What can be done about this? Do what I’ve done, I’ve turned off “no-follow” because I appreciate my reader’s comments. How? It’s easy. If you use WordPress, use this plugin. If you use Blogger for your blogging, then read this instructional post on how to modify your template.

So if you’d like, please feel free to comment and include a link to your site. We’ll both benefit; you’ll have an incoming link to your site and I’ll have an engaged readership!

Score This: Photog 1, Cheapskate 0

We’re all pretty tired of being asked to shoot on spec, shoot for a low fee with the promise of more work, and that sort of nonsense. These two ads appeared on the Seattle Craigslist over the past two days. I think you’ll enjoy reading…

Need Photographer (originally posted March 10th)

We are a 5 person construction company and need to update our website and brochure with NEW images of our staff. We would like to give an opportunity to the right photographer to take our company images. Ideally we need a formal and an informal picture, also a landscape shot of our company vehicle. Basically these pictures will help us get off the ground and renovate our website.

If you do a good enough job on our company portraits then you will ideally be awarded a future PAID contract to take pictures of our job sites (once we get a job!). We will want to have the rights to be able to use the photos on our website and brochure/print media. You will get a boost to your portfolio!

Experience in corporate photography along with a portfolio is a MUST or your email will be disregarded. We are looking at scheduling the shoot within the next week so be prepared to move fast!

And then a clever photographer posted the following:

Need Construction Crew (originally posted March 12th)

We are a 5 person photography company and need to update our photography studio and shooting space with NEW office spaces for our staff. We would like to give an opportunity to the right construction crew to build our new company digs. Ideally we need a formal and an informal working space, also a landscape crew for our out side shooting area. Basically these structures will help us get off the ground and renovate our old space.

If you do a good enough job on our company building then you will ideally be awarded a future PAID contract to build structures of our photography clients (once we get a job!). We will want to have the rights to be able to exploit you as we see fit just for credit and a great job! You will get a boost to your structure building skills!

Experience in corporate building along with a portfolio is a MUST or your email will be disregarded, after all beggars can be choosers. We are looking at scheduling the construction within the next week so be prepared to move fast!

I don’t know who the authors are, if they care to be identified, I’ll add proper attribution if they contact me. What do you think?

These Six Books Are Must Reads

OK, I admit it, I have a Kindle and I’ll probably buy I bought an iPad. I’ve been a voracious reader ever since I can remember. Here’s a list of books I’ve read that have really made an impression on me, some new, some older, but all still available. I’ve listed them below in no particular order.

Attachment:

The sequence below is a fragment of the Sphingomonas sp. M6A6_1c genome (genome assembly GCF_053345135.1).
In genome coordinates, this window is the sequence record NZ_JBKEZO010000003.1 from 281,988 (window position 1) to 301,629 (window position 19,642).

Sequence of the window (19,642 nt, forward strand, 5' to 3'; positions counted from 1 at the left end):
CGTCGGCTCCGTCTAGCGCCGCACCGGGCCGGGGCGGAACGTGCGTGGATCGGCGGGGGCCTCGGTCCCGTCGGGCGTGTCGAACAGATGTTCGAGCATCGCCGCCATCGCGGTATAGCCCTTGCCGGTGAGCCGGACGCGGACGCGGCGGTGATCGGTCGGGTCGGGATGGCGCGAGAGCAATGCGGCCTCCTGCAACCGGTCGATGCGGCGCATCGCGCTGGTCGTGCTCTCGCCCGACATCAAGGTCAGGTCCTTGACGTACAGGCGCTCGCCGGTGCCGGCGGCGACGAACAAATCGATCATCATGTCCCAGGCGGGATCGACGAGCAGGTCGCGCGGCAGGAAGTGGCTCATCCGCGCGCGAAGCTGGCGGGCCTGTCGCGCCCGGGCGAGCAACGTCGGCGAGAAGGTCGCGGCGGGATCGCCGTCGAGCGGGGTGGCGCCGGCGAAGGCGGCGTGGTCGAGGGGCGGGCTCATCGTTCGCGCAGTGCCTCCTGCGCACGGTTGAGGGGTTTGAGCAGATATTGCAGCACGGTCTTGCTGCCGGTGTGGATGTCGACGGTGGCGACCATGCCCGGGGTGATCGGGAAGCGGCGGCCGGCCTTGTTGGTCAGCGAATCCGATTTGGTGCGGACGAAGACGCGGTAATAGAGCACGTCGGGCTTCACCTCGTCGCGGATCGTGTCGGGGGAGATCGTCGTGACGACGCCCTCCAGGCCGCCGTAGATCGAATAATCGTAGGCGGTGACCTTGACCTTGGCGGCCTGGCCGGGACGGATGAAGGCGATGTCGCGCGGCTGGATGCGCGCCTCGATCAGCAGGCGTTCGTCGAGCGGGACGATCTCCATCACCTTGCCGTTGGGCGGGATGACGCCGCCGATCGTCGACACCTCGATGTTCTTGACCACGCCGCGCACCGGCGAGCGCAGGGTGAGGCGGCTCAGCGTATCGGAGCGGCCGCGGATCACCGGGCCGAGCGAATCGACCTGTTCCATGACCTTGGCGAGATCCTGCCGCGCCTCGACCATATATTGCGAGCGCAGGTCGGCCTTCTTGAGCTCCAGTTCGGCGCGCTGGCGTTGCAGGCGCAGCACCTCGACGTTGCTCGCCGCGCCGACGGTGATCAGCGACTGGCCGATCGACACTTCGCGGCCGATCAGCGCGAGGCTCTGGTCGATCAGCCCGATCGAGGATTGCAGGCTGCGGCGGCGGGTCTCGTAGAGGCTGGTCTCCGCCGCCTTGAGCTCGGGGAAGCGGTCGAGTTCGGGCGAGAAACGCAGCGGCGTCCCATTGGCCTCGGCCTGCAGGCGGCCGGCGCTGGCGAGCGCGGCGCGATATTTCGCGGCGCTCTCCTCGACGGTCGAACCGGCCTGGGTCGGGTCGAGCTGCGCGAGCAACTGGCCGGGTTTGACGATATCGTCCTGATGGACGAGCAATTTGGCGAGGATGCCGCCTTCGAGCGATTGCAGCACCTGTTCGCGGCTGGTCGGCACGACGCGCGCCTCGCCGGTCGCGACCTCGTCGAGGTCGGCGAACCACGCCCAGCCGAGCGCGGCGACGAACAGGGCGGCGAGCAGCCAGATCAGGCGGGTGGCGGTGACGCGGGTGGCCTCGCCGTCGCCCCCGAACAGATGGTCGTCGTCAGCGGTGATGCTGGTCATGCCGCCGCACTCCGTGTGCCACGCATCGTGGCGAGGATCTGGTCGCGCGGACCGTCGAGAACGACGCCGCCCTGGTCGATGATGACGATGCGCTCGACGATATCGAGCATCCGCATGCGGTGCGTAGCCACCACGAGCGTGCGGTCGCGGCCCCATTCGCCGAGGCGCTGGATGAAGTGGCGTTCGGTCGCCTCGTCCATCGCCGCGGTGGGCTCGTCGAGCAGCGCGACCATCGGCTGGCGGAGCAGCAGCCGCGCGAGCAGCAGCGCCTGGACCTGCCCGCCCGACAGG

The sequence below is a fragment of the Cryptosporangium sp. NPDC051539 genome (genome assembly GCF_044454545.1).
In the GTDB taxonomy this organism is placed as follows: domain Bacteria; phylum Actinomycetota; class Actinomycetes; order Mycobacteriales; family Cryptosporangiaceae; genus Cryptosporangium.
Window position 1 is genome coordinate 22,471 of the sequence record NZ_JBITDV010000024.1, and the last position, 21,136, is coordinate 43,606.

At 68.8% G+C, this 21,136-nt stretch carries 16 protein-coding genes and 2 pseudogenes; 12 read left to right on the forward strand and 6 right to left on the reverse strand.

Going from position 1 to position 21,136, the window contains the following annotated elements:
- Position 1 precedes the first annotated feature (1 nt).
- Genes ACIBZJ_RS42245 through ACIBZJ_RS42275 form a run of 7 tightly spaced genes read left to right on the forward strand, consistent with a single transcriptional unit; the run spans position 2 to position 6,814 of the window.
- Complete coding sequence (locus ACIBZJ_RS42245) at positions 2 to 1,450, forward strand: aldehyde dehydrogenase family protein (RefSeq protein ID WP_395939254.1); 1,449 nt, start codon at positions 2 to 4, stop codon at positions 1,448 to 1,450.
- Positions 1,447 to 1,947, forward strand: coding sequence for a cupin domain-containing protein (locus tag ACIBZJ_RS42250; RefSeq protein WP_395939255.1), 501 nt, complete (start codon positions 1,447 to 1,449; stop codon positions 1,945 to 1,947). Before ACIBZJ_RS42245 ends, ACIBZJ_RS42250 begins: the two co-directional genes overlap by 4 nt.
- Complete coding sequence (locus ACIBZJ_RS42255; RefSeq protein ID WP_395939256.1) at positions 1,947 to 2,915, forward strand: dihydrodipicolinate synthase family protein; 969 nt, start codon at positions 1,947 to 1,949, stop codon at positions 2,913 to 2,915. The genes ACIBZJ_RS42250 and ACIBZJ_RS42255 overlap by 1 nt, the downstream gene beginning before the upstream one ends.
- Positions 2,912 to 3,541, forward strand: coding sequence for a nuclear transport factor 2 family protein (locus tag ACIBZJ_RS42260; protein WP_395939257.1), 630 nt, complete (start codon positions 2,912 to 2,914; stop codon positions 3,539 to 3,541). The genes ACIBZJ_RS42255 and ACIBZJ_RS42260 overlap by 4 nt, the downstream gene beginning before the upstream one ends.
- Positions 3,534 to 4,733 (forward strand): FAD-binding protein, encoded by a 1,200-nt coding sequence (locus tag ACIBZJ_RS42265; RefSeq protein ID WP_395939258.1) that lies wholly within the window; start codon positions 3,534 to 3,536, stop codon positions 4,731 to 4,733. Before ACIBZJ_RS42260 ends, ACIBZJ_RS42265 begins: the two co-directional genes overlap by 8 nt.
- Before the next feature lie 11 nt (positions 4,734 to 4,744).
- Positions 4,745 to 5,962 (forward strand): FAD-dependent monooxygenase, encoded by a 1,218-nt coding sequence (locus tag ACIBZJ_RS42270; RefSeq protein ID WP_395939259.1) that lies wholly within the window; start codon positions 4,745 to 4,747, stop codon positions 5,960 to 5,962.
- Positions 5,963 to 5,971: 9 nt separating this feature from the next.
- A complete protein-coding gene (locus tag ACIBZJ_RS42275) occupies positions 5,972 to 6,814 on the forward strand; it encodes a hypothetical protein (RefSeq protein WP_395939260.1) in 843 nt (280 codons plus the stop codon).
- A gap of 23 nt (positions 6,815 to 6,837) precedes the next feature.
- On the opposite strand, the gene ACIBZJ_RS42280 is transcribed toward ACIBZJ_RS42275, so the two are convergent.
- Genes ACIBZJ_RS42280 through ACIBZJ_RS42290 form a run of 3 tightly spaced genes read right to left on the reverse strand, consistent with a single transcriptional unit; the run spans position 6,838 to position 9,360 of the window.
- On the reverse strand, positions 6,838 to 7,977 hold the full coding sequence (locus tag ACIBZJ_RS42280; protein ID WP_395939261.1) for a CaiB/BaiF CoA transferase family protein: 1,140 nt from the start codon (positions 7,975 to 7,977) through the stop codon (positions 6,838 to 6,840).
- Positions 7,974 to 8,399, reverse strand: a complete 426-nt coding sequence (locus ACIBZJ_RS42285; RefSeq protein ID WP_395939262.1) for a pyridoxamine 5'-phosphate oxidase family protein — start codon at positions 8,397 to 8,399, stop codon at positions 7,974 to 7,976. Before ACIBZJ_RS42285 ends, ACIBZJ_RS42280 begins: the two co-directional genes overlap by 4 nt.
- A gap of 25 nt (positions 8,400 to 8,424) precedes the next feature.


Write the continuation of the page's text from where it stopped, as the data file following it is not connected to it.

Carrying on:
Please let me know what you’re reading in the comments, I’m always looking for a few suggestions!

Linchpin: Are You Indispensable? (Hardcover)
by Seth Godin
A linchpin, as Seth describes it, is somebody in an organization who is indispensable, who cannot be replaced—her role is just far too unique and valuable. They are, after all, the essential building blocks of great companies. To not be one is economic and career suicide. Learn about your “lizard brain”. Seth’s on the A-list of speakers for business and he’s the only speaker I know of that has his own action figure! You read his daily blog don’t you?

Negotiating For Dummies (Paperback)
by Michael C. Donaldson
Yes, it one of the yellow “For Dummies” books we’ve all seen, but this quick read will get you from “zero to sixty” in no time at all. Read it and put the concepts into practice, you’ll amaze yourself at how well they work and help you to get what you want in a negotiation!

The 7 Habits of Highly Effective People (Paperback)
by Stephen R. Covey
One of the must-haves for anyone in business. It’s one of those I go back to from time to time for a quick re-focus of what I need to do to be successful. Enough said.

Value-Added Selling : How to Sell More Profitably, Confidently, and Professionally by Competing on Value, Not Price (Hardcover)
by Tom Reilly
Hands down, the book that’s helped me the most in my business. Adding perceived and actual value to the product we sell, photography, is the key to being able to increase your fee on a per job basis. I’ve just ordered Tom’s new book, Crush Price Objections: Sales Tactics for Holding Your Ground and Protecting Your Profit but haven’t started it yet. I’ll probably get started on it this weekend on my flight to WPPI in Las Vegas.

The Little Big Things: 163 Ways to Pursue Excellence (Hardcover)
by Tom Peters
We’re in a people business. Next to your creative eye, your “people skills” are the most important asset you own. I managed to secure a pre-publication copy of this fantastic book. You can pick it up, read a few tips, leave it and come back to it any time. Tom is one of the best writers around on business management, his real-world examples are worth the look, I guarantee you’ll learn something.